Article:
Title: A House Divided
Author: Robert Whitlow
Publisher: Thomas Nelson
My rating is 5+ out of 5 stars.
A tale is shared with readers about a family entwined with a painful past while working in the same career field as lawyers. The patriarch of the family, Corbin, has not only been practicing law for decades but he has been an alcoholic too. The daughter, Roxie, is a brilliant lawyer who withstands some brutal work challenges as she begins seeing a young man named Peter. The son, Ray, is married to Cindy with a boy named Billy who is simply the apple of his grandfather’s eye.
Further into the work of fiction each of the three main characters begins going through a transformation from the inside out brought about by various scary and life-changing events. What I found compelling in the book most was the division in the family and yet the one godly woman who prayed for a change of heart, but didn’t live to see the results of her prayers. The situation is a lot like what we can read in the Bible of those who believed without seeing the promise fulfilled. Prayer is like that, at least to me, praying and waiting for the fulfillment.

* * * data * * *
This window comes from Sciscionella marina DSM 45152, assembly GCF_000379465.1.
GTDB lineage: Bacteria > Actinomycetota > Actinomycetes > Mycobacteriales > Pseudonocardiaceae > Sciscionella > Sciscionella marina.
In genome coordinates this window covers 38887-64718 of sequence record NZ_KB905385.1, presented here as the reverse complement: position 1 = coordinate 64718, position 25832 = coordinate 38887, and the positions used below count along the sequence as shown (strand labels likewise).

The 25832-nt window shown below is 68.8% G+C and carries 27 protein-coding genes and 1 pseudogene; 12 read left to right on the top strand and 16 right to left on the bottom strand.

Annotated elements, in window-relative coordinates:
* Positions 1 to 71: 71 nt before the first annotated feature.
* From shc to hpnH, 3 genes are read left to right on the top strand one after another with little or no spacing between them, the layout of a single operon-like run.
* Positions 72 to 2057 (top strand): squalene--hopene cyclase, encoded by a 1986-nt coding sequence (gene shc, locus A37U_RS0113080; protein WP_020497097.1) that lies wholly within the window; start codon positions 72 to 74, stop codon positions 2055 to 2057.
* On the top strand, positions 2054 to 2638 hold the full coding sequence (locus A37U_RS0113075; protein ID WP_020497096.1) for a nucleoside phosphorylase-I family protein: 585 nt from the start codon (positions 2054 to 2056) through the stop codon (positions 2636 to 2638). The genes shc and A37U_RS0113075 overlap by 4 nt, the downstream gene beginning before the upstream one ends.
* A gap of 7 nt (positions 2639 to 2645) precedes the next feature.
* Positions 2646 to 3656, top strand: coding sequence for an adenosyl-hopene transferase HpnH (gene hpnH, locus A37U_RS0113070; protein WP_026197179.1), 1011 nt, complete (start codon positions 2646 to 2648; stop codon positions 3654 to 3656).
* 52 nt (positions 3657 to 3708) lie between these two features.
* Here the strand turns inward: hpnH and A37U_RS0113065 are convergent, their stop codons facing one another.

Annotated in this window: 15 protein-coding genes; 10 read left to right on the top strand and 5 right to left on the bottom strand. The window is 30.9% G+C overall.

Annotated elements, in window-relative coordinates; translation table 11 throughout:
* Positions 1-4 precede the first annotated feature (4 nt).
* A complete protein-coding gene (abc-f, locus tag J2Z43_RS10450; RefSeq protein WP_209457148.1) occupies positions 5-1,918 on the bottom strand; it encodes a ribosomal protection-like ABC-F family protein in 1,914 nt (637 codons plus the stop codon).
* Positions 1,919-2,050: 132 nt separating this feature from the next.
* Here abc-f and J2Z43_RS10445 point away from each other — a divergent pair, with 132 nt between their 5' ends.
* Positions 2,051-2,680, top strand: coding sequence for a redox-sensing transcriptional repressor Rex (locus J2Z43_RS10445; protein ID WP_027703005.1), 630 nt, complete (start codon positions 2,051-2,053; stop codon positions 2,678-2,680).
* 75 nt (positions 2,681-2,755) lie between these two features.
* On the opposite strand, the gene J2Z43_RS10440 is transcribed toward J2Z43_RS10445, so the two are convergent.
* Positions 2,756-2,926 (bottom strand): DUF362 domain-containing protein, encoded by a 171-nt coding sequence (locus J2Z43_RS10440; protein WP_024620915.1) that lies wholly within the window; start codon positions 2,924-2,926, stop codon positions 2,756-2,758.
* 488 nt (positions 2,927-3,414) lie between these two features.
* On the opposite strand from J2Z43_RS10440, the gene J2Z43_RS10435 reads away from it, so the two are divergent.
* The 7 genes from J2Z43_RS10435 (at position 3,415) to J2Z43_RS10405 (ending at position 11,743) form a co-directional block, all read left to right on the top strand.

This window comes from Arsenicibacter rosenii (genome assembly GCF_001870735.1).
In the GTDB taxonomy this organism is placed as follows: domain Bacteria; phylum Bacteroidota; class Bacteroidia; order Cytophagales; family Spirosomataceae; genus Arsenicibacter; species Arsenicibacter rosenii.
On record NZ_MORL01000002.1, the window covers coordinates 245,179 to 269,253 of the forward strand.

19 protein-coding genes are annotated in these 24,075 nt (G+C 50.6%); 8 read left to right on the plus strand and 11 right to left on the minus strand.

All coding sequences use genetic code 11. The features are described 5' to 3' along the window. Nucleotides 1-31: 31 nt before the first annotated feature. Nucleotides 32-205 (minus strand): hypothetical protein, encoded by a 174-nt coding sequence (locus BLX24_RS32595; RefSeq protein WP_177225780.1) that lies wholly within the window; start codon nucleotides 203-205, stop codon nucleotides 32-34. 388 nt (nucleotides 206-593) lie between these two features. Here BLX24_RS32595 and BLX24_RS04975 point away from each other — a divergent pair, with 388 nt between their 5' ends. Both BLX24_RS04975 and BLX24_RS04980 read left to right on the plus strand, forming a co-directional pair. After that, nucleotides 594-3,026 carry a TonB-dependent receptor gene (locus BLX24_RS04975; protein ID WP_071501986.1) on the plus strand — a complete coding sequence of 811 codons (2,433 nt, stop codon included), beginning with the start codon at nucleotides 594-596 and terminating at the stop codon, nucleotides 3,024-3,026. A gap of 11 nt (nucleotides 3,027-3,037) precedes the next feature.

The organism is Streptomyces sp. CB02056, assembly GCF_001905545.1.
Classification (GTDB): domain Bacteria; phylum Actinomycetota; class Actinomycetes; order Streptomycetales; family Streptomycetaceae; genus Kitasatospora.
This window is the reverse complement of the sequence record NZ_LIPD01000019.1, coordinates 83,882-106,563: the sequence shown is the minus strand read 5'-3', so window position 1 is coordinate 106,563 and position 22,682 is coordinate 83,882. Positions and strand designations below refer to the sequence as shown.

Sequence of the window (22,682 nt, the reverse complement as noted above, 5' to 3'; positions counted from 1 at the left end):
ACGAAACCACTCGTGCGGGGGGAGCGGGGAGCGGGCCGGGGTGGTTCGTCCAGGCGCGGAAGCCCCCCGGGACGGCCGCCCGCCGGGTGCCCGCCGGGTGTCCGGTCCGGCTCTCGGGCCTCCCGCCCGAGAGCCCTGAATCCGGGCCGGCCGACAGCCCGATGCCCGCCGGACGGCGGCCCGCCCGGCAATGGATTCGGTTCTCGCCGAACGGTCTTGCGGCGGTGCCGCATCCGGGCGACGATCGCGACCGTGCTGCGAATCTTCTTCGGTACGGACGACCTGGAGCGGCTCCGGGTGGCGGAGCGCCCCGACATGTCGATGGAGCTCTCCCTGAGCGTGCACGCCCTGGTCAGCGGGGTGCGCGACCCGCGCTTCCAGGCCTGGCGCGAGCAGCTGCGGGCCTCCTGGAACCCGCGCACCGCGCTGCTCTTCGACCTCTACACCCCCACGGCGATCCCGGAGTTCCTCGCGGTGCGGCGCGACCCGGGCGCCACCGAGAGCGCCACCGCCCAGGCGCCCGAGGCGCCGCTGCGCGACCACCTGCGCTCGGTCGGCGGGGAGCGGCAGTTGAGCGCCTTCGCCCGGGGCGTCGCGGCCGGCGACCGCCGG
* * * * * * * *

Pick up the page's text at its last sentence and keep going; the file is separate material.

The biggest change for a character is Corbin followed up by Roxie with a major case in the small town of Alto that divided the town, causing some to distance themselves from Corbin and his family. I love legal thrillers and while this isn’t mainly about the law, it draws the heart of readers in by the effects of what a company is pouring down the drain the town gets its water from.
The theme of faith starts out like a mustard seed, but builds the further along in the novel as the audience progresses. The hope of restoration for a family and the town really touched the heart, but what triggered my heart most was the ending of pure genius crafted by the author. The hope too that those who suffer addiction can, in fact, be released from those bonds is, I believe, true. The author also paints the affects of abuse and sometimes the time and work it takes after being free of addiction before others truly trust the offender again.
I hope you enjoy the work Robert Whitlow shares with us in A Divided House. It is sure to touch your heart, drawing you in to root for the underdog or perhaps get ticked at the arrogance of a certain lawyer or even the system. Whatever you do the one truth you will walk away with is that hope might be dimmed or detained, but can never be totally put out!
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